When federal prosecutors on Tuesday charged dozens of well-heeled parents in a multimillion-dollar scam to cheat their children’s way into elite colleges, the news not only shocked the country, it offered up a sad irony: The parents were also clearly in need of better education. After all, who would write a $6 million check to commit fraud for their child when they could just as easily have made a donation to the university for near-certain admission? That tactic may be cringe-worthy, but it’s also legal, common, and even tax deductible—all of which suggests that the cheating parents were among those being conned in the blockbuster scheme.
According to federal officials, actresses Felicity Huffman and Lori Loughlin, along with 33 CEOs, hot-shot lawyers and other deep-pocketed parents across the country, paid out from hundreds of thousands to millions of dollars for their children to be admitted into some of the country’s most elite universities. According US attorney Andrew Lellings, the scam involved more than cash payouts, with layers of deception and fraud that included “fake test scores, fake credentials, fake photographs, bribed college officials.” It is the largest college admissions scam ever to be prosecuted by the US Department of Justice.
Bullish parents with limitless resources have long tried to elevate their children beyond their talents or efforts through the help of the almighty dollar. It’s no secret that some have donated millions to have their names on buildings in the hopes of garnering favor for their hopeful children. In one notorious example, Jared Kushner’s father, real estate mogul Charles Kushner, donated $2.5 million to Harvard in 1998, not long before Jared was admitted to the Ivy League school, despite being a less than stellar high school student.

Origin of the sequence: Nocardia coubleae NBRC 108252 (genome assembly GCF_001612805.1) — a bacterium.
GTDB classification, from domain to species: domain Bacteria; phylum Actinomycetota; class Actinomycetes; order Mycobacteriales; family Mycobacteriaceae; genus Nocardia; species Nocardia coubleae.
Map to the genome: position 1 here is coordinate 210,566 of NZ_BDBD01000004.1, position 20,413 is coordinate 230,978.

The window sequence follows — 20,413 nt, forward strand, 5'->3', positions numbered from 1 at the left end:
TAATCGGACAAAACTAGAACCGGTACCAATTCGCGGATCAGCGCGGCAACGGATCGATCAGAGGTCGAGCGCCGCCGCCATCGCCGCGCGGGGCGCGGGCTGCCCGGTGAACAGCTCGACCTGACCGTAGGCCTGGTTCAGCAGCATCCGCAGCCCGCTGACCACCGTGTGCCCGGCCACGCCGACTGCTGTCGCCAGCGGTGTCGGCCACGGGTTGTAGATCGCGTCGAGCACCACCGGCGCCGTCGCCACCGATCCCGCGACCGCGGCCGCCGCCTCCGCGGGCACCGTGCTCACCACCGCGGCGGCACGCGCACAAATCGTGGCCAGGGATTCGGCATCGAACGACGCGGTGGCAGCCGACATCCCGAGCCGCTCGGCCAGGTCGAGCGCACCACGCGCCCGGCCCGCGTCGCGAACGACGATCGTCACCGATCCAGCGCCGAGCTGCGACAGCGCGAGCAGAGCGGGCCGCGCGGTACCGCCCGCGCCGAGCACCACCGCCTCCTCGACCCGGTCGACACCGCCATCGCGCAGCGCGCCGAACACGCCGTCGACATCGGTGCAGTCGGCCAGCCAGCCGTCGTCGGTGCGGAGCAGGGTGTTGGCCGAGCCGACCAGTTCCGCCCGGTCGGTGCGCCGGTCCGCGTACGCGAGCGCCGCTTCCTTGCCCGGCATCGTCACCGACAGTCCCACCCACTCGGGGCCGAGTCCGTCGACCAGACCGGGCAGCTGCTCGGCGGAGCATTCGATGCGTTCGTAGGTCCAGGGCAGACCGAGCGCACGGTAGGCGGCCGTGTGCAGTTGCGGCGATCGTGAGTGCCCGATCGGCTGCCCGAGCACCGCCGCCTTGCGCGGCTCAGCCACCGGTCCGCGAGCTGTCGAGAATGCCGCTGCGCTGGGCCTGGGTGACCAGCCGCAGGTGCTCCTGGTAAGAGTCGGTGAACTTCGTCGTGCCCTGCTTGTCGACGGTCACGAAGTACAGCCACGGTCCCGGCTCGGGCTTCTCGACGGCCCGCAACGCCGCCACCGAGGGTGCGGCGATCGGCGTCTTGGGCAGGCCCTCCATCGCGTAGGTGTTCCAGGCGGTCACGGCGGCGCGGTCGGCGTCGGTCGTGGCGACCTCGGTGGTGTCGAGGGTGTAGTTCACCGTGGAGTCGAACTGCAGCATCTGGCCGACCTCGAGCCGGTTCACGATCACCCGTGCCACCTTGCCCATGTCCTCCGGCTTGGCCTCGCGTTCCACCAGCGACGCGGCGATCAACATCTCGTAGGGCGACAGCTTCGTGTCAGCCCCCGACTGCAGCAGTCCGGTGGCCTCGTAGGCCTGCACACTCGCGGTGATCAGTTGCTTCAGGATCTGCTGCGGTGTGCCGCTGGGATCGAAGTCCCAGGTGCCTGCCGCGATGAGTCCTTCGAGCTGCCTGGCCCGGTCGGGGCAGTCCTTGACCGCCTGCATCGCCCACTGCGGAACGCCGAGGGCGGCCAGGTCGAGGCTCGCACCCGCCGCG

William Rick Singer is the man at the center of the nationwide cheating scheme. Singer, who helped his clients burnish their children’s faux achievements in order to gain admission to the schools, has pleaded guilty to charges of racketeering conspiracy, money laundering, tax conspiracy and obstruction of justice, according to CNN. He is facing a maximum sentence of up to 65 years in prison and a $1.25 million fine. Huffman has already been arrested, and Loughlin is expected to surrender to authorities shortly. Other parents named in the scam include Wynn COO Gamal Abdelaziz, investor Bill McGlashan, and former president of Midwest television Elisabeth Kimmel. Exam administrators and coaches, like former Georgetown head tennis coach Gordon Ernst (former tennis coach to the Obama daughters), are also reported to have been arrested.
Officials with the FBI and Department of Justice claim that parents paid Singer to bribe SAT and ACT exam proctors to correct their children’s answers or even take the tests for them. Singer allegedly instructed parents to get letters from therapists stating that the children had learning disabilities and needed more time to complete the exam, a ruse that enabled the proctors to aid the students. Singer also allegedly bribed college coaches to list his clients’ children as recruited athletes, thus greatly increasing their chances of admission. This feigned athleticism went as far as Photoshopping the children’s faces onto athletes’ bodies and even staging photo shoots of the children participating in sports they did not play in real life. Who could be more prepped for this kind of fakery than a generation of kids raised on Instagram?
Parents reportedly paid anywhere from $200,000 to $6.5 million for Singer’s services, with at least some of the money reportedly funneled through fake charities. It’s a scam of hysterical proportions that takes helicopter parenting—and privilege—to a whole new level. And while the parents will take the fall in the courts for now, their children—particularly those in the spotlight like Huffman’s and Loughlin’s—will take the fall for life.